During the Great Portsmouth Fire of 1813, Daniel Webster’s house, which stood on the northwest corner of Pleasant and Court Streets, burned to the ground. Fortunately, the Joseph Sherburne Ayers House across the street and the Old Parsonage next door survived and still stand today.

The house was used as the North Parish parsonage for about 40 years and then sold to Charles Robinson as a private residence.

The Old Parsonage has recently been beautifully renovated. Although the front doorway was reconfigured sometime after the vintage photograph above appeared in C. S. Gurney's 1902 book, Portsmouth . . . Historic and Picturesque, the house is easily recognizable today.

Wednesday, October 12, 2011

Captain John Laighton House

The Captain John Laighton House is on the south side of Court Street, between Pleasant and Washington Streets, just around the corner from the Governor John Langdon Mansion.

The house was built around 1795 and is best known as the residence of Captain John Laighton, a merchant sea captain who lived from 1784 until 1866.

Captain Laighton held the post of Navy Agent for the port of Portsmouth during the presidencies of William Henry Harrison and Andrew Jackson, and he also served as mayor of Portsmouth in 1851.

Two poets are associated with the house: Thomas Bailey Aldrich, who was born in this house on November 11, 1836 but better known for his days spent at the Aldrich House down the street, and Albert Laighton, the son of Captain John Laighton.

Albert Laighton began writing poetry at the age of fifteen. Compilatons of his poems were published in 1859 and 1878.  He also jointly published a book of poems called, Poets of Portsmouth, in 1865.

A lawyer and Portsmouth bank officer for much of his life, Albert Laighton served as a N. H. State Senator from 1883-1884. He died in this house on February 6, 1887.

The house looks wonderful after a recent exterior renovation. Interestingly, I believe the large tree in the right background of both photographs is the same! C. S. Gurney published the original picture in his 1902 book, Portsmouth . . . Historic and Picturesque, more than a century before I captured the scene on a fall day in October of 2011.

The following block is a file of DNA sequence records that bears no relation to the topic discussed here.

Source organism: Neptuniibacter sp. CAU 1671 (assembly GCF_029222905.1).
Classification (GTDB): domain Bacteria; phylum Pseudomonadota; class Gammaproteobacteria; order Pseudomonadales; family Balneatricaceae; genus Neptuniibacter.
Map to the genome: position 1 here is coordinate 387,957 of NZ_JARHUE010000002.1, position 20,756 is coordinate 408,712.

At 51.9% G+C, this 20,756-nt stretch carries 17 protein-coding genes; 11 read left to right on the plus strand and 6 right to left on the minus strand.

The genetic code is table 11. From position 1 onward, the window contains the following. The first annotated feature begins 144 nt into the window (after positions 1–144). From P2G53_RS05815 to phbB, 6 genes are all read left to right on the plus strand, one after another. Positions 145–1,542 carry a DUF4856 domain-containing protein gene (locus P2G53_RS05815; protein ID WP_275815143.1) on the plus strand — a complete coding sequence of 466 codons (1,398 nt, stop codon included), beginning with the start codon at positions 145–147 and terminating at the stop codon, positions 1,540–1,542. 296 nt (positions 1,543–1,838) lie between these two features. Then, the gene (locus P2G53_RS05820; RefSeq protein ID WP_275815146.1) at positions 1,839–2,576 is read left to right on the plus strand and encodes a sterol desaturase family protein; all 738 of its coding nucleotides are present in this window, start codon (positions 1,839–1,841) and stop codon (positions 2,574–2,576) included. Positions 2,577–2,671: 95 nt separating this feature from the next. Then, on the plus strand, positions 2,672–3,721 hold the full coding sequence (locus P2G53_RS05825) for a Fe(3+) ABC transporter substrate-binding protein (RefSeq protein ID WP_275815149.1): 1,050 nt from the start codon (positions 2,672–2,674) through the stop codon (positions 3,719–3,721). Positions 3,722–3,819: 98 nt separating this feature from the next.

By the way, Albert Laighton’s first cousin, once removed, was another famous poet named Celia Thaxter, who was born on State Street. Her father, and Albert's first cousin, was Thomas B. Laighton, lightkeeper of White Island and namesake of the Isles of Shoals Steamship Company's MV Thomas Laighton.

Wednesday, October 5, 2011

Old High School and City Hall

The old High School and City Hall building is located at 126 Daniel Street, on the northwest corner of Daniel and Chapel Streets.

Thomas Daniel, another wealthy merchant and landowner from Portsmouth’s early days, built a mansion at this location around 1680. He died a few years later, and his widow, Bridget, married Thomas Graffort in 1684.

In 1700, after her second husband died, Bridget Graffort gave the town a fenced strip of land across her property to be used as a public lane from Market Street to the river. The roadway was known as Graffort’s Lane for fifty years but was later renamed Daniel Street after Bridget’s first husband.

She also donated a plot of her land to Portsmouth on the condition that the town build a schoolhouse there. The lot was opposite her mansion, probably near the northwest corner of State and Chapel Streets, but was destined never to be used as a school. In 1735, the town swapped the “Madam Graffort lot” for an old privately-owned schoolhouse farther west on State Street that was more centrally-located.

Prosperous Mark Hunking Wentworth, a son of Lieutenant Governor John Wentworth, lived in Thomas Daniel’s mansion during the Revolutionary War and died at this location in 1785.

Portsmouth demolished the mansion and constructed the current building as a new High School in 1858. Previously there had been two High Schools in Portsmouth: one for boys and one for girls. Although both genders went to school here, boys and girls continued to attend separate classes until 1873.

This building remained Portsmouth High School until 1905, when a larger facility was needed. At that time, Portsmouth built a new High School next to The Academy on Islington Street, a building that still stands but is now used for Senior Housing.

This building was still Portsmouth High in 1902 when the vintage photograph to the right appeared in C. S. Gurney’s book, Portsmouth . . . Historic and Picturesque.

When the High School moved out, this building became Portsmouth City Hall. The photo below is from the 1953 City of Portsmouth Annual Report:

Today the old High School and City Hall is used as a business condo.